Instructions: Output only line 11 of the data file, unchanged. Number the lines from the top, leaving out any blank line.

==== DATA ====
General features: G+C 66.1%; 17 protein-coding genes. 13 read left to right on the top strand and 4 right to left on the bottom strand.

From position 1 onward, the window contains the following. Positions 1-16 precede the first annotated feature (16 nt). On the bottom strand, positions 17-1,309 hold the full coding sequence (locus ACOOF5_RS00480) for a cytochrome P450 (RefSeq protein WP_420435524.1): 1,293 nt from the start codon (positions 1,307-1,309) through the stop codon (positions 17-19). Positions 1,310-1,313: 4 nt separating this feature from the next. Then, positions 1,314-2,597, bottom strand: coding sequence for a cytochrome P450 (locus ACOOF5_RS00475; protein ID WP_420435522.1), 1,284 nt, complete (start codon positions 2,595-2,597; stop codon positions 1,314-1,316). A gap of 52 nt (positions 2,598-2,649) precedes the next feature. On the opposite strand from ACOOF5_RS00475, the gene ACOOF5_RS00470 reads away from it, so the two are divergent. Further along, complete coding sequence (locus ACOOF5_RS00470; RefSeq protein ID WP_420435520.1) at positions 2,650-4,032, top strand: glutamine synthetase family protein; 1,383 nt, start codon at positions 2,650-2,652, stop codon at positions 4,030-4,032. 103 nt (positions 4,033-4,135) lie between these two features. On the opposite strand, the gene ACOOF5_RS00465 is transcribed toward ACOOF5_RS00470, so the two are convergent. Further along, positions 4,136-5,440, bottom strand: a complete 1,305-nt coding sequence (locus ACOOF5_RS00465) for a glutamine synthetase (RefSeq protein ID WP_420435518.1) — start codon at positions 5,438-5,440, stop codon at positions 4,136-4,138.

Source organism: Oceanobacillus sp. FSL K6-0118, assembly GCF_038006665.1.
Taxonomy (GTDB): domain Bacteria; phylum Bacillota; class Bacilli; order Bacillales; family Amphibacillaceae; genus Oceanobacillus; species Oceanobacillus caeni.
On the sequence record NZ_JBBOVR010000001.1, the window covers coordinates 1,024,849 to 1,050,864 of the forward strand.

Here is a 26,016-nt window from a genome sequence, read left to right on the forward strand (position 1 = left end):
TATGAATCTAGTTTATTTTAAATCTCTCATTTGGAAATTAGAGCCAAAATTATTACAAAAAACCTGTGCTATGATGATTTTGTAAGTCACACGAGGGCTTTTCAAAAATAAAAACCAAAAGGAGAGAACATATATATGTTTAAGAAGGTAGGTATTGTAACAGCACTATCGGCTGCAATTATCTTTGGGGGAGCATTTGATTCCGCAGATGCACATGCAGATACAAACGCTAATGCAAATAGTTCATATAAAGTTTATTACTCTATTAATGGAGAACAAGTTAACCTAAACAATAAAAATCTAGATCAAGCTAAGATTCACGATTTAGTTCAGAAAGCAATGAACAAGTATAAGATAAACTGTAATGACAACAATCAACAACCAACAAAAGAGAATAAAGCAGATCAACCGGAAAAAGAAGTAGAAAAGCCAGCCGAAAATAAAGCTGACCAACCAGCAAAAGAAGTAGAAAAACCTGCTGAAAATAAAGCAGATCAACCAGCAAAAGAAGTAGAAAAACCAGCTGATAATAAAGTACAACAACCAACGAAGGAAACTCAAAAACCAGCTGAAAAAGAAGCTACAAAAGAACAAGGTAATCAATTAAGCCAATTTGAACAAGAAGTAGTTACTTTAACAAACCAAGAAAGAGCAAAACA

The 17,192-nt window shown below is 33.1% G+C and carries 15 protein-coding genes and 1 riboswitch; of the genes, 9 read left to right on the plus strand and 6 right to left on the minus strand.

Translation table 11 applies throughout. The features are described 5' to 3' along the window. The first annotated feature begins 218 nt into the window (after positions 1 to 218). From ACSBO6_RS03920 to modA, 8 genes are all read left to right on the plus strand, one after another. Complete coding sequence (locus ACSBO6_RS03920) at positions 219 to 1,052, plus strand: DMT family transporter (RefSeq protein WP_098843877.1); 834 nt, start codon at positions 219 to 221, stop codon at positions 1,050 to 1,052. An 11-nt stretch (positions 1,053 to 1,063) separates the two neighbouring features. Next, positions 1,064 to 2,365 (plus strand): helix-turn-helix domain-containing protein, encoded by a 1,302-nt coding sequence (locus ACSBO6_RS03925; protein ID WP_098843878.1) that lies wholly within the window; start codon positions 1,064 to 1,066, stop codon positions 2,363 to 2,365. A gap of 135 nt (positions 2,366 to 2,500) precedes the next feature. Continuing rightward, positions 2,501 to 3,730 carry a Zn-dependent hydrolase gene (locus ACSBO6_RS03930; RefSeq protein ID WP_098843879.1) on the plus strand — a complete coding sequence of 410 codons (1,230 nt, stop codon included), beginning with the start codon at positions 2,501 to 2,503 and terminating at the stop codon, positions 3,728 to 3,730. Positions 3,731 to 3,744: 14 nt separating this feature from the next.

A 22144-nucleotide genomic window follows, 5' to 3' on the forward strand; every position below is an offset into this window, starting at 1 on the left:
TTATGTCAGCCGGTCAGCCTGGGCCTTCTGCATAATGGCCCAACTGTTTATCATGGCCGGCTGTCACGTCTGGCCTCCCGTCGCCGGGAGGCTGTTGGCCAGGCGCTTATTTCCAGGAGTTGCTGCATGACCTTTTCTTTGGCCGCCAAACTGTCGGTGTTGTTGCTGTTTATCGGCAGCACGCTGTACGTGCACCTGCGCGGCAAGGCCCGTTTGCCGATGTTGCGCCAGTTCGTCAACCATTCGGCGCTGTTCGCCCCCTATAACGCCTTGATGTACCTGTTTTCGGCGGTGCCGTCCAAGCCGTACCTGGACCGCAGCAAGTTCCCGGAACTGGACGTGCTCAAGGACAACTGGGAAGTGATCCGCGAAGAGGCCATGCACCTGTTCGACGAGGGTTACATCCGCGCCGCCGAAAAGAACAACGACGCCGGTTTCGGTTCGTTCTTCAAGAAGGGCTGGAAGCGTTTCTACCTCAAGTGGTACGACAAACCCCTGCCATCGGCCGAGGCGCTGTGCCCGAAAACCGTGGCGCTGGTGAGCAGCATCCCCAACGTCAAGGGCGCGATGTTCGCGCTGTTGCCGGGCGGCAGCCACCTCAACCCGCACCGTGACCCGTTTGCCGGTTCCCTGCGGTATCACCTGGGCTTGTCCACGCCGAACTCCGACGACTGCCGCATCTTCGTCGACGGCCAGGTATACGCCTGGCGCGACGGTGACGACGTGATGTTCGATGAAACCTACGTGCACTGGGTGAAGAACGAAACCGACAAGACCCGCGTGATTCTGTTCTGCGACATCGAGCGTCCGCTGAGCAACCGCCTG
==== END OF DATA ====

TTATGTCAGCCGGTCAGCCTGGGCCTTCTGCATAATGGCCCAACTGTTTATCATGGCCGGCTGTCACGTCTGGCCTCCCGTCGCCGGGAGGCTGTTGGCCAGGCGCTTATTTCCAGGAGTTGCTGCATGACCTTTTCTTTGGCCGCCAAACTGTCGGTGTTGTTGCTGTTTATCGGCAGCACGCTGTACGTGCACCTGCGCGGCAAGGCCCGTTTGCCGATGTTGCGCCAGTTCGTCAACCATTCGGCGCTGTTCGCCCCCTATAACGCCTTGATGTACCTGTTTTCGGCGGTGCCGTCCAAGCCGTACCTGGACCGCAGCAAGTTCCCGGAACTGGACGTGCTCAAGGACAACTGGGAAGTGATCCGCGAAGAGGCCATGCACCTGTTCGACGAGGGTTACATCCGCGCCGCCGAAAAGAACAACGACGCCGGTTTCGGTTCGTTCTTCAAGAAGGGCTGGAAGCGTTTCTACCTCAAGTGGTACGACAAACCCCTGCCATCGGCCGAGGCGCTGTGCCCGAAAACCGTGGCGCTGGTGAGCAGCATCCCCAACGTCAAGGGCGCGATGTTCGCGCTGTTGCCGGGCGGCAGCCACCTCAACCCGCACCGTGACCCGTTTGCCGGTTCCCTGCGGTATCACCTGGGCTTGTCCACGCCGAACTCCGACGACTGCCGCATCTTCGTCGACGGCCAGGTATACGCCTGGCGCGACGGTGACGACGTGATGTTCGATGAAACCTACGTGCACTGGGTGAAGAACGAAACCGACAAGACCCGCGTGATTCTGTTCTGCGACATCGAGCGTCCGCTGAGCAACCGCCTG